•  Jimmy Carter National Historic Site – Plains, GA Junior Ranger Badge Earned
  • Martin Luther King Jr. Historic Site – Atlanta, GA  Junior Ranger Badge Earned
  • On my list are our two museums of Jewish heritage and holocaust education and all of their programs as they tie into the local history  of our area, The Center for Human and Civil Rights, and the Jimmy Carter Presidential Library.  Hopefully Spring!  There are so many places to go, and since I have younger students coming up, there will be many places to go and visit through the next four years.

Required Literature  List for Student for American History:

  • Poetry of Anne Bradstreet and Phillis Wheatley, which we analyzed
  • Last of the Mohicans – Cooper (ninth grade, difficult read for ninth grade.  Preview for your student).  Extensive analysis and vocabulary lists.
  • Sing Down the Moon – O’Dell
  • Sacajawea – Bruchac
  • Theodore Roosevelt – Benge and Benge
  • Freedom Train – Sterling
  • Across Five Aprils – Hunt.  Extensive analysis.
  • Elijah of Buxton – Curtis. An absolute favorite.
  • Profiles in Courage – Kennedy.
  • The Greatest Speeches of Ronald Reagan – Reagan – mainly skimmed and picked out speeches or phrases that typified Reagan.
  • The Audacity of Hope – Obama
  • Political Documents included primary resources from Library of Congress regarding Colonial life, maps of Colonial Boston and Philadelphia, analyzing documents regarding Colonial New York City, songsheets from Colonial and Revolutionary War Era, polictical cartoons from varying time periods, The Declaration of Independence, The US Constitution, The Bill of Rights.

Artistic Projects Completed:

  • Native American Basketry Project
  • Native American Beading Project
  • Early Colonial American Teapot
  • Portraits of American leaders in multimedia – pencil, collage, charcoal
  • Learned three songs from the American Revolutionary time period to perform
  • Mapmaking
  • Main Lesson book pages listed below

In our Main Lesson Books, Eighth Grade (note this doesn’t cover every thing we did or discussed in class, but just what we decided to put into the Main Lesson Book).

  • Beautiful Title Page
  • Portrait Thomas Jefferson
  • The Louisiana Purchase (map, summary)
  • Map of the Travels of Lewis and Clark
  • Summary, drawings of the Mexican-American War, Timeline of the Mexican-American War
  • Multi-media presentation of the North (mill) and the South (cotton fields) – one was watercolor painting, one was oil pastels
  • Causes of the Civil War (extensive summary)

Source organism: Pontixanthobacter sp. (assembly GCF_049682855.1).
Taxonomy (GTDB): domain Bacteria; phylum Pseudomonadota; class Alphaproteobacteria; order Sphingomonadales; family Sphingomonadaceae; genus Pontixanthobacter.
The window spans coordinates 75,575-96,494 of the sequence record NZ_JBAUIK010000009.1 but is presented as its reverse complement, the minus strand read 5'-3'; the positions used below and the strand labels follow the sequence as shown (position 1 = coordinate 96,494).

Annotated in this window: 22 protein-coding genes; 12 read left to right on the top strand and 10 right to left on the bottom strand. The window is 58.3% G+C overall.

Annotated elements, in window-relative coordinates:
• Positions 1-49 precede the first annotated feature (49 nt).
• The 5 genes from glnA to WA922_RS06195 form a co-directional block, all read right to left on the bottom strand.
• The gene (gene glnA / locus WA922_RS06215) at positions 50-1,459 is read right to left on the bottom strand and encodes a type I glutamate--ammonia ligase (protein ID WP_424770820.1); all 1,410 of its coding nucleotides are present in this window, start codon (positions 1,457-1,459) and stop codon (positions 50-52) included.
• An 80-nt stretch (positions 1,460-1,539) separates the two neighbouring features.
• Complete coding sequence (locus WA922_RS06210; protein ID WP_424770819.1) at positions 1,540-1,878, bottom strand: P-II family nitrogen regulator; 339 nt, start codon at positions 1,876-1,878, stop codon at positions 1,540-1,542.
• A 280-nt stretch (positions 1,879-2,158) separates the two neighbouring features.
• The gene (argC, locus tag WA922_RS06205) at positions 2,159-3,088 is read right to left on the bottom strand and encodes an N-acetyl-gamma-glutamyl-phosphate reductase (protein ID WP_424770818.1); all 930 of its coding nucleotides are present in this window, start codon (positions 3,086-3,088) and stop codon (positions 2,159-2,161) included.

• Map of the Union and Confederate States and the Territories
  • Biographies of Ulysses S. Grant, William Tecumseh Sherman, and Robert E. Lee
  • Timeline of the Civil War
  • Summary of the Plains Indians War, the Indian Removal Act, multimedia portrait of Sitting Bull
  • Summary of the Gilded Age and a Map of the Biltmore Estate (an example of Gilded Age architecture)
  • World War I Summary (extensive)
  • Portrait of a flapper from the 1920s
  • Portraits of Franklin D. Roosevelt (and Winston Churchill as well) (we spent a lot of time on their biographies),  large page with a timeline of World War II, The Seeds of WWII, The Home Front, How the Allies Won WWII
  • Drawing and Summary of the Cold War – we studied Eisenhower extensively and included McCarthyism, the Korean War, the Day of Pigs invastion, the Cuban Missle Crisis, the Vietnam War in this summary, along with the fall of the Berlin War
  • The Speeches of Ronald Reagan – student used an excerpt of Reagan’s speech “A Shining City” and drawing
  • War on Terror, comic book strip style of events
  • Summary of The Digital Age – Coloseus Machine to ARPANET to the  WWW onward
  • Peacemakers – started with poem from Mattie JT Stepanek
  • Civil Right Timeline/Multimedia Collage tissue paper, drawing, cutouts of the saying of Martin Luther King Jr. “Love Will See You Through”

Ninth Grade Main Lesson Book Included:

  • Beautiful Title Page
  • The PaleoIndian Period (summary and drawing)
  • The Archaic Period  (summary)
  • The Woodland Period  (summary and drawing)
  • The Mississipian Period  (summary and drawing)
  • James Ogelthorpe and Chief Tomochichi (line drawing,  summary)
  • Letter to sibling extolling Colonial life, natural resources of chosen colonial city (we had compared and contrasted Colonial New York City, Colonial Boston, and the Southern Colonies  ( our daughter chose Boston as her pretend place of living during Colonial times)
  • Map of Boston during Colonial Times to go with letter to sibling
  • Events Leading to the Revolutionary War (summary)
  • Timeline of the Revolutionary War by year – so pages for 1774-75, 1776-1778, etc.  These had a large border with events listed inside the border and then a featured point of interest about those years in the middle of the page.
  • Analysis of The Declaration of Independence, The US Consitution, and The Bill of Rights

My hope is to keep extending the theme of America into our high school years in varying subjects and to especially look at Native American literature and literature and to keep referring to and analyzing political documents from history and to keep looking at current events.   So, I guess the learning never stops, but this was a good foundation.

Many blessings,
Carrie